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Kentucky high
school student fights required pro-gay training

Kentucky high
school student fights required pro-gay training

An eastern Kentucky high school student is appealing a ruling by a federal judge that supported requiring anti-harassment training in his school district. The ruling last month by U.S. district judge David Bunning said that students could not choose to "opt-out" of the training, which is aimed at combating harassment based on "actual or perceived sexual orientation."

The training sessions were part of a settlement in 2004 of a three-year dispute between the Boyd County school district and a now-defunct gay-straight alliance that wanted recognition as an extracurricular group. The student, Timothy Allen Morrison II, his parents, and two other parents sued the board of education over the requirement, which penalizes students with an unexcused absence if they do not attend the training.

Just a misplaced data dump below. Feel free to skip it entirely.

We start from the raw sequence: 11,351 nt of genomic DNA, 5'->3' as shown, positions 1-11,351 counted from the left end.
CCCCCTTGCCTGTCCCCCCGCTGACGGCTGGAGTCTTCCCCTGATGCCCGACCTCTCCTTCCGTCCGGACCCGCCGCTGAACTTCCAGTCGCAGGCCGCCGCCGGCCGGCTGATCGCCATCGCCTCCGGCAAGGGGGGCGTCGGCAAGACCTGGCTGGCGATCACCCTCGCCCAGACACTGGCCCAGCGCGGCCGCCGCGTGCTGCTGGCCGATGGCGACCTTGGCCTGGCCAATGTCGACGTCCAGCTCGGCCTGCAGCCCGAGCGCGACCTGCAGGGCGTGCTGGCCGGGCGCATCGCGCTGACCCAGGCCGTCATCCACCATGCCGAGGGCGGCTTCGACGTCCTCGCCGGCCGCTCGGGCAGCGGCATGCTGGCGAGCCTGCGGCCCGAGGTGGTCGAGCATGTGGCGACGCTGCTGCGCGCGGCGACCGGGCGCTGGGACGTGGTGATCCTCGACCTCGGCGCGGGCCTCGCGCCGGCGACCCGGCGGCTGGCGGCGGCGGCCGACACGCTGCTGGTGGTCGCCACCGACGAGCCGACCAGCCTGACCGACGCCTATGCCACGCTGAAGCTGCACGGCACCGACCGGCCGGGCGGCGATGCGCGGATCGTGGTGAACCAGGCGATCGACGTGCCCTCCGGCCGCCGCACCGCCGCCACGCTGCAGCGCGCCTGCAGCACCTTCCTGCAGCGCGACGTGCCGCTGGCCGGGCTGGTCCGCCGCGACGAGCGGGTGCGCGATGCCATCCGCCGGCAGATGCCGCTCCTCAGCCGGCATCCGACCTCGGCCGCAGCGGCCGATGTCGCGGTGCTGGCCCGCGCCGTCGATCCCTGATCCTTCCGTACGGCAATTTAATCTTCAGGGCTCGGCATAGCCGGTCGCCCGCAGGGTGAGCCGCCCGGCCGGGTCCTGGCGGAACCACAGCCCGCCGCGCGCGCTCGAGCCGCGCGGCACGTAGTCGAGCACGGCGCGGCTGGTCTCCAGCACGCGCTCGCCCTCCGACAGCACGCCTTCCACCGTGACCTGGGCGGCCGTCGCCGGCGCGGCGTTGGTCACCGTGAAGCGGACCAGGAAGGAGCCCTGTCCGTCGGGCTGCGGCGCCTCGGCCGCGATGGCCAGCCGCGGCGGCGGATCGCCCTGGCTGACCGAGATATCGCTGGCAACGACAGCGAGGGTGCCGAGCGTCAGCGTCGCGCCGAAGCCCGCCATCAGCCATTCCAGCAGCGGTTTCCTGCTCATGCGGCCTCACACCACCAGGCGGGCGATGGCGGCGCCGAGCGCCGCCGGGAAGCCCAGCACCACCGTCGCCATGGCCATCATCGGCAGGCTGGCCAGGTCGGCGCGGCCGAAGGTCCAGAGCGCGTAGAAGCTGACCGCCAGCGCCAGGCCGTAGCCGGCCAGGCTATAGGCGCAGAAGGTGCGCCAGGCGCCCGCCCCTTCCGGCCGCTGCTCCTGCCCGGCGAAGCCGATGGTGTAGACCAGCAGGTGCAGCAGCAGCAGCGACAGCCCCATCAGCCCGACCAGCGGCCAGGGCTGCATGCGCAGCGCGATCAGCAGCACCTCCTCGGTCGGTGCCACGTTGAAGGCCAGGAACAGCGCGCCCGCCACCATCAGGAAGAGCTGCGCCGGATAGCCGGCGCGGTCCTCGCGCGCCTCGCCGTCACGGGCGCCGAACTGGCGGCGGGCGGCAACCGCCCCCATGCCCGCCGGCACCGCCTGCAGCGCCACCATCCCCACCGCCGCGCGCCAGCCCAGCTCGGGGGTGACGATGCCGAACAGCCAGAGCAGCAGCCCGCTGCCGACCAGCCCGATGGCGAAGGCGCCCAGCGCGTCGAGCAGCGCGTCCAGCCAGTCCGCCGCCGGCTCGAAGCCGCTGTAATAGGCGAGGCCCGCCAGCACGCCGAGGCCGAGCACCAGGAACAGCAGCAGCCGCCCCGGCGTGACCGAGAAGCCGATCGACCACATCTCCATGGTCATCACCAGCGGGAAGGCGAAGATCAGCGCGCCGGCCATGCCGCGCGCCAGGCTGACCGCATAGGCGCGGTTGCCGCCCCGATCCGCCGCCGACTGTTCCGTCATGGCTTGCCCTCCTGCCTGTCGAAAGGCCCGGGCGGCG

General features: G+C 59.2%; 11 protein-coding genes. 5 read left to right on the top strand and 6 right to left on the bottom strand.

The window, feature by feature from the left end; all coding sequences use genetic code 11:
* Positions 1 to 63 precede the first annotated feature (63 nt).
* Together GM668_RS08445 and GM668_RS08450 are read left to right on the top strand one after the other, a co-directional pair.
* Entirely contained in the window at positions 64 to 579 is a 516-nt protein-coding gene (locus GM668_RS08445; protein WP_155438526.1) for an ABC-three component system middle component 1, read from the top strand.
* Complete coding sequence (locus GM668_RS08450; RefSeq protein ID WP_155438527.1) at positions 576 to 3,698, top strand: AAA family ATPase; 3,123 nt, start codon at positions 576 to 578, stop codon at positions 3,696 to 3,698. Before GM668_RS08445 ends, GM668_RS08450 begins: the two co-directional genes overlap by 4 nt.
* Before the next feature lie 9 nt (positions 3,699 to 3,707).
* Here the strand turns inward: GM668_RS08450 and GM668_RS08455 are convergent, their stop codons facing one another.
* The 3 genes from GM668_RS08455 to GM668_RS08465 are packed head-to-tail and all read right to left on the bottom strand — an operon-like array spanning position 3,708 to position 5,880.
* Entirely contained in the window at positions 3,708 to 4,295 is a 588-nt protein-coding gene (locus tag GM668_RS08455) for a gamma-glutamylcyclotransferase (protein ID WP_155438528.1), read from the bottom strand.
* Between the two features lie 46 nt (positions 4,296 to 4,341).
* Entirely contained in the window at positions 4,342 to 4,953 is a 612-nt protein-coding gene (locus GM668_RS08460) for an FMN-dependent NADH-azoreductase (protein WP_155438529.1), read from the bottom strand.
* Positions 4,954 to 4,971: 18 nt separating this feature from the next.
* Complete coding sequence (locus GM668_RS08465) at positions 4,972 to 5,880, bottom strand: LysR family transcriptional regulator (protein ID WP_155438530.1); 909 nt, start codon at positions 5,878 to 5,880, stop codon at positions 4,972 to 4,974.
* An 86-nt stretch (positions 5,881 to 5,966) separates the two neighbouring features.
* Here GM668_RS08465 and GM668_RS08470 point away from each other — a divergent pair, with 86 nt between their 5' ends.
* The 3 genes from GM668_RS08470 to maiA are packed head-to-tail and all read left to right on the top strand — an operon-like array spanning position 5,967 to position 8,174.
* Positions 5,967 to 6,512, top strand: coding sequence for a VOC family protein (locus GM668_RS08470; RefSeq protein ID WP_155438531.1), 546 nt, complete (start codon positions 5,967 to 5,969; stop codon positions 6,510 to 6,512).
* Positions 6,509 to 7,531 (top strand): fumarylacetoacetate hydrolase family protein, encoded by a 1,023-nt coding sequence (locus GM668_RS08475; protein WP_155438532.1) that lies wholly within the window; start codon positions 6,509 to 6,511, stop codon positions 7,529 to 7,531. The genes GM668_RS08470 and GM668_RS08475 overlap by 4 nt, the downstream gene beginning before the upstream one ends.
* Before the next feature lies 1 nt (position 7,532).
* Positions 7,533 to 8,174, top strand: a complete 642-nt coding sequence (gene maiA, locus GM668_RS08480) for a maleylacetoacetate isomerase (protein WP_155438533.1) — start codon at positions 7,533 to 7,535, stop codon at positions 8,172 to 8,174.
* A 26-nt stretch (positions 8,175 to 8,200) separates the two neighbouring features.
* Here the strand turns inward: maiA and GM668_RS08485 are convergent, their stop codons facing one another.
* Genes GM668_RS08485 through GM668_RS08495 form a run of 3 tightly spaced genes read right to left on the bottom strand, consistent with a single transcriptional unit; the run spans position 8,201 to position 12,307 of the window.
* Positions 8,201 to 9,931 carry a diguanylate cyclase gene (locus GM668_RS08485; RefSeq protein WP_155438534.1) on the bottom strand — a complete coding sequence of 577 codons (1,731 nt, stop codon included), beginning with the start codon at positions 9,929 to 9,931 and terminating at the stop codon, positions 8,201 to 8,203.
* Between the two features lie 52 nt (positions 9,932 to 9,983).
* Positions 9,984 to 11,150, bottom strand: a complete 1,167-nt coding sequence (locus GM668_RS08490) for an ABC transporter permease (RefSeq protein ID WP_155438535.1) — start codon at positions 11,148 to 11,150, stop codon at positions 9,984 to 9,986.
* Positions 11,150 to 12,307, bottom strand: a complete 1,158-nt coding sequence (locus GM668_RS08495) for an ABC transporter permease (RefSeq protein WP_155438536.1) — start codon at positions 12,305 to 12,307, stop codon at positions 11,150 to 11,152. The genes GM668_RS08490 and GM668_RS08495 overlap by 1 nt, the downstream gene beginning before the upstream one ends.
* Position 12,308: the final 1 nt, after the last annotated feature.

An antigay Arizona-based Christian legal group, the Alliance Defense Fund, filed the appeal to the sixth U.S. circuit court of appeals Tuesday on behalf of Morrison. "The school district is attempting to change the beliefs of students without their parents' consent," said Kevin Theriot, a Kansas-based lawyer with the Alliance Defense Fund.

Bunning ruled last month that the training is "rationally related to a legitimate educational goal, namely to maintain a safe environment." The American Civil Liberties Union has joined the case in support of the school district. (AP)

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